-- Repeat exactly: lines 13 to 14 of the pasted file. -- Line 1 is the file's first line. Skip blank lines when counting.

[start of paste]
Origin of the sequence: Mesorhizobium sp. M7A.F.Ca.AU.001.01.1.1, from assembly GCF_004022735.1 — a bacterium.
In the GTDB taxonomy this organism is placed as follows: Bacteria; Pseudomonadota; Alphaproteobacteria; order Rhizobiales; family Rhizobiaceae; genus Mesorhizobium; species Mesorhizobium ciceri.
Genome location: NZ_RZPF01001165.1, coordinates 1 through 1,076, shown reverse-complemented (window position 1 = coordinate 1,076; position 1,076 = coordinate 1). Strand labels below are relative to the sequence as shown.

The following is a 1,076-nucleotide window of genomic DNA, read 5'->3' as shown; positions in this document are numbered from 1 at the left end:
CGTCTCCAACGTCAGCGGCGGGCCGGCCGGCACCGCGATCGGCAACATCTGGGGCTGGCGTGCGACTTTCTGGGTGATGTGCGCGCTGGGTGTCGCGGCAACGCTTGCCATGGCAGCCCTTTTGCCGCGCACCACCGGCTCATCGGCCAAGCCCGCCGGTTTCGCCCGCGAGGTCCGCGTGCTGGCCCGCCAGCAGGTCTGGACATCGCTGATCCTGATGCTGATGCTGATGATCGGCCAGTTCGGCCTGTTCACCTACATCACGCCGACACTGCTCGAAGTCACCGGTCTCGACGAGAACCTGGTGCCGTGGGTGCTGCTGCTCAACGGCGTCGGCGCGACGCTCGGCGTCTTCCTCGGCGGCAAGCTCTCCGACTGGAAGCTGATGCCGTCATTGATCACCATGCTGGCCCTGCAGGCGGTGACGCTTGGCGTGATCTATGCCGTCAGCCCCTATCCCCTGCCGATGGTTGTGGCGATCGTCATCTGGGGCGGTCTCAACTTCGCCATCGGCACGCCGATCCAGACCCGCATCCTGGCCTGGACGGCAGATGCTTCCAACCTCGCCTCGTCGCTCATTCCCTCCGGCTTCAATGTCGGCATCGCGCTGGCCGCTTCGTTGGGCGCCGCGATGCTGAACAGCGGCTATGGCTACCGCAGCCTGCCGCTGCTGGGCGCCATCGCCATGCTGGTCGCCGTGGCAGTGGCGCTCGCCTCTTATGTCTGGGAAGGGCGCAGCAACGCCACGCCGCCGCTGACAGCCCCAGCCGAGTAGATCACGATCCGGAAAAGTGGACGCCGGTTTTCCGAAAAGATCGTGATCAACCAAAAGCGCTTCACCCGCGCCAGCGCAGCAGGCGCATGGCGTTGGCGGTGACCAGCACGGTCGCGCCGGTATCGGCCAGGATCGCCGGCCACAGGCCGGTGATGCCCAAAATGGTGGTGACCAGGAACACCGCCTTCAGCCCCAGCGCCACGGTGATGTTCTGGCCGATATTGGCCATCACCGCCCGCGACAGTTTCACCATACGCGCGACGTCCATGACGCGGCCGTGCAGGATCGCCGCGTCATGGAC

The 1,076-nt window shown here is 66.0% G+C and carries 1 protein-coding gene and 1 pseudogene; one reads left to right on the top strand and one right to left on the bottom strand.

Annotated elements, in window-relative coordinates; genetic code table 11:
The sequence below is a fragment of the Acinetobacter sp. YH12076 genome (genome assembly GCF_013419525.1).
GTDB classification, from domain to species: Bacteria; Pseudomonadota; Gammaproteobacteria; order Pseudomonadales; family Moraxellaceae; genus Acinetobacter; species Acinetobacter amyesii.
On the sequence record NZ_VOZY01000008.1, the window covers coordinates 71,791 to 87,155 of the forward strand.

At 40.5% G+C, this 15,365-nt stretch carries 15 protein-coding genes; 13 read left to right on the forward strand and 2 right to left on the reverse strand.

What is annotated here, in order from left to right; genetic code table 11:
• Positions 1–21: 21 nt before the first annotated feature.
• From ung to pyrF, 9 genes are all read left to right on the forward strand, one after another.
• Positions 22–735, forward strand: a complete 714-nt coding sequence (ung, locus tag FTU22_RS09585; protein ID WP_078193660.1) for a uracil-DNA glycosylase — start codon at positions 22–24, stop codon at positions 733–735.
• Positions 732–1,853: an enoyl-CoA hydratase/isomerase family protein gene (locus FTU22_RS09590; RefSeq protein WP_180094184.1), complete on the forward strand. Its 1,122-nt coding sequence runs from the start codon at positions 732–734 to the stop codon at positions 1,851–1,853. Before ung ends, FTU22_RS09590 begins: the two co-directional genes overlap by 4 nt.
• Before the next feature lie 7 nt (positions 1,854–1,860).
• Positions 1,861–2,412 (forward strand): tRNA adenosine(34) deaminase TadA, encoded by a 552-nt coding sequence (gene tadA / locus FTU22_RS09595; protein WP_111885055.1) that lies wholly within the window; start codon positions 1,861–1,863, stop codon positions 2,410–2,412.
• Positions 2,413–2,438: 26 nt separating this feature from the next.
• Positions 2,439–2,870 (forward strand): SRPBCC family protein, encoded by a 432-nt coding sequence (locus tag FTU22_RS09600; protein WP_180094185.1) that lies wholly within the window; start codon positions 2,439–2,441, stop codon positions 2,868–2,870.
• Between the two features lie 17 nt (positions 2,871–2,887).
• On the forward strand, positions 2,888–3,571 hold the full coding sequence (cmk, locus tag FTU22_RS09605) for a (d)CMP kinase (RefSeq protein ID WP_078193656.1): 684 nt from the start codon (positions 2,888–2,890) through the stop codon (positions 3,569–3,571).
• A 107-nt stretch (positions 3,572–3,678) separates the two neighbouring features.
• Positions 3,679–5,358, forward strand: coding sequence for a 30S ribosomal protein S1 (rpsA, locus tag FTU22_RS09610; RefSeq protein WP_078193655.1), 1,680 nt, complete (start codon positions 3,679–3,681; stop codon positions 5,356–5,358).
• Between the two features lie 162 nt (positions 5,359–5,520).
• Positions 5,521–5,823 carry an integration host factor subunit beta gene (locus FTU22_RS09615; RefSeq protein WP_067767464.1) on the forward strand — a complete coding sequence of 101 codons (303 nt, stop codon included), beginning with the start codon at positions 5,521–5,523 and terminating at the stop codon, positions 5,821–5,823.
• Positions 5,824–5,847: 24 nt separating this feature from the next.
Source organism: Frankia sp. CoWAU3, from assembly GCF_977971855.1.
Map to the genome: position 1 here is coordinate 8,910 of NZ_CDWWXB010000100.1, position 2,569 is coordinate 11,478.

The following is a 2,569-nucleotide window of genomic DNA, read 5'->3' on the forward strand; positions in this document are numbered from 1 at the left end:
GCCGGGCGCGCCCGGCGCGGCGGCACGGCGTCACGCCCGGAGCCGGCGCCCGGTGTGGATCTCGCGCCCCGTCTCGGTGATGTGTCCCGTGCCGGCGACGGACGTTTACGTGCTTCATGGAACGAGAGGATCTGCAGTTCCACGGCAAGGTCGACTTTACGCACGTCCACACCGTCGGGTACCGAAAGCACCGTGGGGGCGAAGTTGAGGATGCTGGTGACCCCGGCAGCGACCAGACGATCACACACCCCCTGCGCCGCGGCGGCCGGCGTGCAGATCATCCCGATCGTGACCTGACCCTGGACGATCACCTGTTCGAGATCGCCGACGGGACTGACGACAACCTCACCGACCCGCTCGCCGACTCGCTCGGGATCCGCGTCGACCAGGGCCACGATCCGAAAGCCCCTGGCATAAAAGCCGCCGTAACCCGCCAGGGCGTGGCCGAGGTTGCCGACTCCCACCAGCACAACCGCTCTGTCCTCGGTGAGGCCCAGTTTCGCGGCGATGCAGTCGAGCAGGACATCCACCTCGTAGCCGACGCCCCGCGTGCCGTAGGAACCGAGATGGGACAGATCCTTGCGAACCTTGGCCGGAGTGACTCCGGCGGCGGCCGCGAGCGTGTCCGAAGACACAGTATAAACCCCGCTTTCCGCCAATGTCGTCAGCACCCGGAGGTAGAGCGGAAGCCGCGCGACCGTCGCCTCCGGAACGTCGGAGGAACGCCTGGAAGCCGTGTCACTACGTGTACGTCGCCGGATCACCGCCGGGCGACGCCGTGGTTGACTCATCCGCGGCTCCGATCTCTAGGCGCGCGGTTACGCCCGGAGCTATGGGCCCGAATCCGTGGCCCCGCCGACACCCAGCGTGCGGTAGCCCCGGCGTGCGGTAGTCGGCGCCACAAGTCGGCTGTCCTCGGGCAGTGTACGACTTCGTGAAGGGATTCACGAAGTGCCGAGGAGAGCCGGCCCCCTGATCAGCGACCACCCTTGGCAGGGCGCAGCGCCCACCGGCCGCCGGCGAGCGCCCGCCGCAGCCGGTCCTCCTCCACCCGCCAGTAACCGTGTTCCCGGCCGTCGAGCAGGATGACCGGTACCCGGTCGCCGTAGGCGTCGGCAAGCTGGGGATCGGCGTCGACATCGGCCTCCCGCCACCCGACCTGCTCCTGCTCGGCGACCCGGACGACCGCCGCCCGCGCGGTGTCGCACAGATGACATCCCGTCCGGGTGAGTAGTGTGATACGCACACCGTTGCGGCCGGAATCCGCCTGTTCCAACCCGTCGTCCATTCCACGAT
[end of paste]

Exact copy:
• Positions 1–21: 21 nt before the first annotated feature.
• From ung to pyrF, 9 genes are all read left to right on the forward strand, one after another.